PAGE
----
Philippine Eagle

Today’s endangered species comes to us all the way from the Philippines. The Philippine eagle is the largest eagle in the world. Other names for this raptor includes “Monkey-eating eagle” and “Aguila Monera”. As it’s name suggests, it is endemic to the Philippines. Four specific islands to be exact: Luzon, Leyte Mindanao and Samar. The population used to be widespread across all of the islands but due to threats which will we get to later on, the population size decreased. Philippine eagles are found in dipterocarp trees in the rainforests of the Philippines. Dipterocarp trees are basically hardwood trees with winged seeds and are very dominant in lowland, tropical forests of Asia.

When you think of an eagle, most automatically imagine the looks of a bald eagle. Philippine eagles have slightly different colorings than a bald or golden eagle and because it’s the largest eagle in the world, it’s bigger. Both male and female Philippine eagles can grow to a height of about 3 feet (1 meter) with a wingspan of 7 feet (2 meters) with a weight of 14 pounds (6.5 kilograms) or more. The underbelly of a Philippine eagle is snowy white with their back being a chocolate brown as well as the feathers on their crown. The crown is one of the distinctive traits of that make the Philippine eagle different from other eagle species. It has a crown it can puff out, sort of like a peacock’s feathers, at will and from afar it looks like a mane. Another distinctive feature is it’s bright blue eyes. In fact, its the only bird of prey in the world to possess blue eyes. The beak is also a greyish-blue color and has a large arch to it.

The diet of this species is as it’s secondary name suggests. Philippine eagles mainly dine on monkeys, flying lemurs and other small primates. They will also eat rats, snakes, flying squirrels, bats, and even small deer. They hunt in pairs or alone. Pairs have been observed hunting where one serves as the decoy while the other captures prey. Philippine eagles are pretty monogamous. I say pretty because when they do mate, they will mate for life but if a mate dies, it’s not uncommon for the eagle to find another mate. Breeding season occurs in September. Mates will lay one egg every two years in a nest high up in the canopy of the jungle. Offspring rely on their parents for at least a year before going off on their own.Β  Philippine eagles can live up to 50 years.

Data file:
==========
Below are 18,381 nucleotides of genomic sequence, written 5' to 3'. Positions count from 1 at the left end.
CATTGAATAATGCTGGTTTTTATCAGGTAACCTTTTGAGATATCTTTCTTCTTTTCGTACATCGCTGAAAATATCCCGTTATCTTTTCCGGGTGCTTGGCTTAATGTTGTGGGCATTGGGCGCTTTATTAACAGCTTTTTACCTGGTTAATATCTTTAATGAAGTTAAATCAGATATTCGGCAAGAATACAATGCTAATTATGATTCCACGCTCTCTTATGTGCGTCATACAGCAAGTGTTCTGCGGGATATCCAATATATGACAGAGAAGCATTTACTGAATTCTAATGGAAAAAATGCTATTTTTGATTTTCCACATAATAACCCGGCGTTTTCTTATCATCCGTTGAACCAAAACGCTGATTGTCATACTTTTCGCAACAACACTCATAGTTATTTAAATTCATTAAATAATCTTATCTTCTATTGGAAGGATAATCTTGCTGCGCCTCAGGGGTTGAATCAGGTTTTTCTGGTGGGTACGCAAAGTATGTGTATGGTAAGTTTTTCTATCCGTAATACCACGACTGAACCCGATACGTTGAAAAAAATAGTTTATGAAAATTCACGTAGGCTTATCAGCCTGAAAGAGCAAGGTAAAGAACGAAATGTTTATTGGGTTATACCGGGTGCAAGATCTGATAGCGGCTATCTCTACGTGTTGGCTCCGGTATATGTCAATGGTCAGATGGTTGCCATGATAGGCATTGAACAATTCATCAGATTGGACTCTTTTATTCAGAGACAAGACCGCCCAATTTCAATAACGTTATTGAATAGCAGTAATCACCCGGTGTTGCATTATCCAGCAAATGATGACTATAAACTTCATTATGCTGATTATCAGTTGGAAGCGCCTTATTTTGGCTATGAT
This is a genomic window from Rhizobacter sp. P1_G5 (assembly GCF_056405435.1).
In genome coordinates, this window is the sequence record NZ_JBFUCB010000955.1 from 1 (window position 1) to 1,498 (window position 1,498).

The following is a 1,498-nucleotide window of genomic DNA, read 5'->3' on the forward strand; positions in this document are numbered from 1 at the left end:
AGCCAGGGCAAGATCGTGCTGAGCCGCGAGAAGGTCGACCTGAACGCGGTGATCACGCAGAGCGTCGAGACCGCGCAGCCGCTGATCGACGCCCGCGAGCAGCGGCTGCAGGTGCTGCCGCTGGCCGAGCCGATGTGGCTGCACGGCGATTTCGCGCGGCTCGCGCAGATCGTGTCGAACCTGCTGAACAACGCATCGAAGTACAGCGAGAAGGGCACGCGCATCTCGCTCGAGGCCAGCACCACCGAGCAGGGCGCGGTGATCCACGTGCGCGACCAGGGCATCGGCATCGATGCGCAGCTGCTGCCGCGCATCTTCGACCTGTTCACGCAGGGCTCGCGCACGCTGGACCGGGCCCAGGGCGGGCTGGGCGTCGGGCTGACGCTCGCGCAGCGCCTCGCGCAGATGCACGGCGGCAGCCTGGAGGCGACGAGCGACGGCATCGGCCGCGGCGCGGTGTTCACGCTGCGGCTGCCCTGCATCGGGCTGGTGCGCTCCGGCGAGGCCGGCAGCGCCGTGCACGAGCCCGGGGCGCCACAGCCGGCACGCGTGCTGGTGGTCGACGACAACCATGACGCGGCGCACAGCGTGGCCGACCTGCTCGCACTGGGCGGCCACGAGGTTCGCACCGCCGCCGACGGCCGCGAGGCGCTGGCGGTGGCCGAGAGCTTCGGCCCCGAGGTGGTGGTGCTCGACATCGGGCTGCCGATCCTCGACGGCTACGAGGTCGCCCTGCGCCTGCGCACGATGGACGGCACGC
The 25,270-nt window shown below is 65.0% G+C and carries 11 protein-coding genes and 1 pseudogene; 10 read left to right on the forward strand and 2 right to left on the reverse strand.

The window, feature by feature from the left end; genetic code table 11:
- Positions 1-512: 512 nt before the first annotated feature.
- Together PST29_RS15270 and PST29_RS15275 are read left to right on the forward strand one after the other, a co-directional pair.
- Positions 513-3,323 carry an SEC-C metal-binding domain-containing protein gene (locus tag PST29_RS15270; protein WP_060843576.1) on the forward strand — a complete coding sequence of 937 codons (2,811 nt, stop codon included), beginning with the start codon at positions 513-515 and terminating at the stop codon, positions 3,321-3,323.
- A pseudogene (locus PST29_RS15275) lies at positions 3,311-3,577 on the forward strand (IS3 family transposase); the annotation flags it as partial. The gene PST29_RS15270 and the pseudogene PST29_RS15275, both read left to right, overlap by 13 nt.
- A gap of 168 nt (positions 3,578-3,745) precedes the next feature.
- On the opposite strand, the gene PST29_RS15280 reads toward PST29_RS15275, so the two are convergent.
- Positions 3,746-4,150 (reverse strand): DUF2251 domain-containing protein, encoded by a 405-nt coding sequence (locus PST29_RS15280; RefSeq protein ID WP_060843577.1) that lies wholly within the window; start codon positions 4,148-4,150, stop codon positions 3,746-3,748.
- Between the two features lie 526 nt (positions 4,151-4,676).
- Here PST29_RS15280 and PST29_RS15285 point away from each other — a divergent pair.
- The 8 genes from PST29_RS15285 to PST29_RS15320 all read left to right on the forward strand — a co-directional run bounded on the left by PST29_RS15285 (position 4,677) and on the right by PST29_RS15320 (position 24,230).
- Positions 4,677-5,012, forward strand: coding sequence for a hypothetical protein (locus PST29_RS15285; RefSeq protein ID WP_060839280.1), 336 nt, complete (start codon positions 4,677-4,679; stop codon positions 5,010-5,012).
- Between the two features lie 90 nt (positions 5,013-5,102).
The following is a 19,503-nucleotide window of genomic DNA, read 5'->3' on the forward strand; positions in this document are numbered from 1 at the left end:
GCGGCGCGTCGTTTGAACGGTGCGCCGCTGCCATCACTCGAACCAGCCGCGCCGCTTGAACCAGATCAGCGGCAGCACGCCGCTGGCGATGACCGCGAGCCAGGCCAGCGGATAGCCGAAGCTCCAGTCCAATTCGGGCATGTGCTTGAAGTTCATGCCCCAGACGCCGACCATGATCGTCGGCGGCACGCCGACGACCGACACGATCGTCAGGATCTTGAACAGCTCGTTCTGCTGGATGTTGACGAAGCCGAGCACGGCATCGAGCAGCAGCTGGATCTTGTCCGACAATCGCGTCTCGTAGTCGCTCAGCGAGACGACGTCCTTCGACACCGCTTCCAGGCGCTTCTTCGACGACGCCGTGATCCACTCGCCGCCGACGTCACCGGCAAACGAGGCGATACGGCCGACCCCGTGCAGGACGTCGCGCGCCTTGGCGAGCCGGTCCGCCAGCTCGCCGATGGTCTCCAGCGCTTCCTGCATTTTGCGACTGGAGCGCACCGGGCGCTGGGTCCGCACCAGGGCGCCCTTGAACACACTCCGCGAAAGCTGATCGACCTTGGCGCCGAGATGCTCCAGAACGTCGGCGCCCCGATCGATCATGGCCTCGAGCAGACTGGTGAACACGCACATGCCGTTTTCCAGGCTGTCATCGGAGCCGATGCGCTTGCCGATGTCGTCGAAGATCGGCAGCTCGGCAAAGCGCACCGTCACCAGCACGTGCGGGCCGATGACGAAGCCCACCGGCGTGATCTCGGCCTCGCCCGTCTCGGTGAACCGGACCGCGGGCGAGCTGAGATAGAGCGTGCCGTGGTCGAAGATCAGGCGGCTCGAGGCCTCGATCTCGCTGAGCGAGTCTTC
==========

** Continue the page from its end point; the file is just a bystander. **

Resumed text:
Philippine eagles are listed on the IUCN red list as Critically Endangered. It is thought that there are less than 500 individuals left in the wild. The major threat to this species is habitat destruction. Due to logging and agricultural ventures, a lot of the forest that this species relies on has been decimated. Pesticides have also been on the rise and affects the diet of these birds and reduces their reproduction rate.Β  Poaching is also a major threat. Even though their are laws in place, people still claim to shoot the birds out of fear if not for sport.

There have been steps taken to save this species. It’s not only biologically important but it’s also essential for the Philippine heritage. It is the country’s national bird and has been represented in many aspects of the Philippine culture. It’s also an apex predator and keystone species for the ecosystem. There are a few programs as well as legislation have been instated to preserve the species habitat. There are a couple of eagles in captivity for reintroduction programs and there are monetary incentives to the natives to help keep the forest healthy.

If you would like to donate to help the Philippine eagle cause or gain more information, click the link here. All of the eagles have currently been adopted but you can still view all 33 of them and see their stories.

(Sources: OurEndangeredWorld, Philippine Eagle Foundation, Arkive)

(Image Source: Featured, Post)

11 thoughts on “Philippine Eagle

  1. Wow, it’s so beautiful! It’s very striking with such color. I can’t believe the number is so low and I hope they’ll find a way to get them out if danger. Beautiful post, Nel! I look forward to these. πŸ˜‰β€

    Like

Your Comments are Awesome in the Box Below!

Fill in your details below or click an icon to log in:

WordPress.com Logo

You are commenting using your WordPress.com account. Log Out / Change )

Twitter picture

You are commenting using your Twitter account. Log Out / Change )

Facebook photo

You are commenting using your Facebook account. Log Out / Change )

Google+ photo

You are commenting using your Google+ account. Log Out / Change )

Connecting to %s